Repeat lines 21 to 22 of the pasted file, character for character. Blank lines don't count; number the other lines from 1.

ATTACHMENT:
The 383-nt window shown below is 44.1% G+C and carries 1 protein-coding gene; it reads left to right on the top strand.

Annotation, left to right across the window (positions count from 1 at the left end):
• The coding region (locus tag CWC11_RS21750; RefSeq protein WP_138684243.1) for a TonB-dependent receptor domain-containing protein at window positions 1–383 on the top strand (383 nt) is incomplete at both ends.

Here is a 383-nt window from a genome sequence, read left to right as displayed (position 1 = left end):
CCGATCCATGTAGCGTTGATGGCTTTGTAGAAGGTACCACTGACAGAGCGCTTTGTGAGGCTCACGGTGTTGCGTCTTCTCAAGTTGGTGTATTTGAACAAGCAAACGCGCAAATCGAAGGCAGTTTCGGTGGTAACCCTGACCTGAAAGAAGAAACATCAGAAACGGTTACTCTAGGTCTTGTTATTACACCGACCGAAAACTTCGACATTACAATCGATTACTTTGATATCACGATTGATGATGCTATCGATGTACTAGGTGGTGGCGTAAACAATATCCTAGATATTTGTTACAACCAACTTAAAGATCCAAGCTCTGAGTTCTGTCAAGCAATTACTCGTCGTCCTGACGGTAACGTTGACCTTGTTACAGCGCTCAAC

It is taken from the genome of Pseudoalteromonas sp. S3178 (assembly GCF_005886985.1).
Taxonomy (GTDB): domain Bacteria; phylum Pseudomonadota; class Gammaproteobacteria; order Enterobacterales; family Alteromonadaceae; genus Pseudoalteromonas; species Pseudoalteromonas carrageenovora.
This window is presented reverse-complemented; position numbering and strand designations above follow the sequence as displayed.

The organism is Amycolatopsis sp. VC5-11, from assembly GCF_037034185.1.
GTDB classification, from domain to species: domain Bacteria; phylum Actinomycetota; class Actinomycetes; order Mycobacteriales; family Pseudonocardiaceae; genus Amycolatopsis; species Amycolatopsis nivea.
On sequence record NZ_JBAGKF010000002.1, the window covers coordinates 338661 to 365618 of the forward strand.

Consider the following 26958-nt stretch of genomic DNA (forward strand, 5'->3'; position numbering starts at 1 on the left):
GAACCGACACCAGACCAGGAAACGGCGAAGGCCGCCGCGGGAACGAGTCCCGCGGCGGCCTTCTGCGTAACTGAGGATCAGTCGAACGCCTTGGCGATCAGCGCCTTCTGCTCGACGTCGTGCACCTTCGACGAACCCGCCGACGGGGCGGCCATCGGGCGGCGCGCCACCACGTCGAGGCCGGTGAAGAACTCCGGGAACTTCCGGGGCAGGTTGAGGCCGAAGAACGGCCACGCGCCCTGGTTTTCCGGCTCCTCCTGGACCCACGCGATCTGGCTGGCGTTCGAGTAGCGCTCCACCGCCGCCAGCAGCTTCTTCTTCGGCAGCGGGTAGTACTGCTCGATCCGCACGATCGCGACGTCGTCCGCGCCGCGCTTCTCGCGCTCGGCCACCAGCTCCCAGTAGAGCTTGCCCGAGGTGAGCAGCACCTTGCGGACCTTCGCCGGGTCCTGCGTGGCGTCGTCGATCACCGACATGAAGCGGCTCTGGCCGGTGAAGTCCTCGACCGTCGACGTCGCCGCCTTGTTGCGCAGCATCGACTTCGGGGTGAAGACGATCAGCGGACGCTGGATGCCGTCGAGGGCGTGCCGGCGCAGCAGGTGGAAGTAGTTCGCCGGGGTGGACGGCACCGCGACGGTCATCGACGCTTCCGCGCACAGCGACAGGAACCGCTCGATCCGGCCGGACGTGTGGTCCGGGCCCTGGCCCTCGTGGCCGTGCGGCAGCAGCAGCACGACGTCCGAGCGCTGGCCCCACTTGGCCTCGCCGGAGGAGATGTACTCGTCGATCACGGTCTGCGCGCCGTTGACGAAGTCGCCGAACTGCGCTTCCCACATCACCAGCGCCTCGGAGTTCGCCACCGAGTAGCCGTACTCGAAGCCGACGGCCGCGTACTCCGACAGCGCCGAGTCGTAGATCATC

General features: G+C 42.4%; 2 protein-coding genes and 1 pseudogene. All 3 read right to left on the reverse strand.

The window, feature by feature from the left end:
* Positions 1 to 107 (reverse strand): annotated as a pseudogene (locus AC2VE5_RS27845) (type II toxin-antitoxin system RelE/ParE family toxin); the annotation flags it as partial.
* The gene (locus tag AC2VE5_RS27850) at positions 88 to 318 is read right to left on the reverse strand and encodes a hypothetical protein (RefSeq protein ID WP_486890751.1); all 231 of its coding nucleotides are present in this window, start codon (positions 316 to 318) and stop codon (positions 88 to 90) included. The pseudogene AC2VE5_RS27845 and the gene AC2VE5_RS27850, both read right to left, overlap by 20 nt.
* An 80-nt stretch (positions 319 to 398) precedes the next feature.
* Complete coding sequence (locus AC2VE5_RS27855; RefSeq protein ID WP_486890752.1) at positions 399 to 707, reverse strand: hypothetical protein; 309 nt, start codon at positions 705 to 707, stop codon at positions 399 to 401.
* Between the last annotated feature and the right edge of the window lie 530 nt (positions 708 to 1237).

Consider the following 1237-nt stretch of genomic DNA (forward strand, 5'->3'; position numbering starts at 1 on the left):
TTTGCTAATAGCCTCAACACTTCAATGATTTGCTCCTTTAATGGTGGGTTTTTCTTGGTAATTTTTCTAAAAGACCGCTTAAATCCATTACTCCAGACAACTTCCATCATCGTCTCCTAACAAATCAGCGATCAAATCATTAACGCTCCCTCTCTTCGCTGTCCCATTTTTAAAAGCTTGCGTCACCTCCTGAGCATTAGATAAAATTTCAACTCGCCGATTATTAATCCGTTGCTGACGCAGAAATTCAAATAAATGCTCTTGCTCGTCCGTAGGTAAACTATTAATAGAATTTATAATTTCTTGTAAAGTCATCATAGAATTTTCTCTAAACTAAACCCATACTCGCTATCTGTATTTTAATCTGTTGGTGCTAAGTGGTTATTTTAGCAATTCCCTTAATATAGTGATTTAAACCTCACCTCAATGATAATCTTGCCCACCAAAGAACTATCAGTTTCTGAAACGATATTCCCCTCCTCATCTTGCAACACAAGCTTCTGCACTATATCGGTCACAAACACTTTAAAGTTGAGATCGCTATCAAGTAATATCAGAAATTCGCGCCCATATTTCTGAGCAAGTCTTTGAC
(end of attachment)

Consider the following 1237-nt stretch of genomic DNA (forward strand, 5'->3'; position numbering starts at 1 on the left):
TTTGCTAATAGCCTCAACACTTCAATGATTTGCTCCTTTAATGGTGGGTTTTTCTTGGTAATTTTTCTAAAAGACCGCTTAAATCCATTACTCCAGACAACTTCCATCATCGTCTCCTAACAAATCAGCGATCAAATCATTAACGCTCCCTCTCTTCGCTGTCCCATTTTTAAAAGCTTGCGTCACCTCCTGAGCATTAGATAAAATTTCAACTCGCCGATTATTAATCCGTTGCTGACGCAGAAATTCAAATAAATGCTCTTGCTCGTCCGTAGGTAAACTATTAATAGAATTTATAATTTCTTGTAAAGTCATCATAGAATTTTCTCTAAACTAAACCCATACTCGCTATCTGTATTTTAATCTGTTGGTGCTAAGTGGTTATTTTAGCAATTCCCTTAATATAGTGATTTAAACCTCACCTCAATGATAATCTTGCCCACCAAAGAACTATCAGTTTCTGAAACGATATTCCCCTCCTCATCTTGCAACACAAGCTTCTGCACTATATCGGTCACAAACACTTTAAAGTTGAGATCGCTATCAAGTAATATCAGAAATTCGCGCCCATATTTCTGAGCAAGTCTTTGAC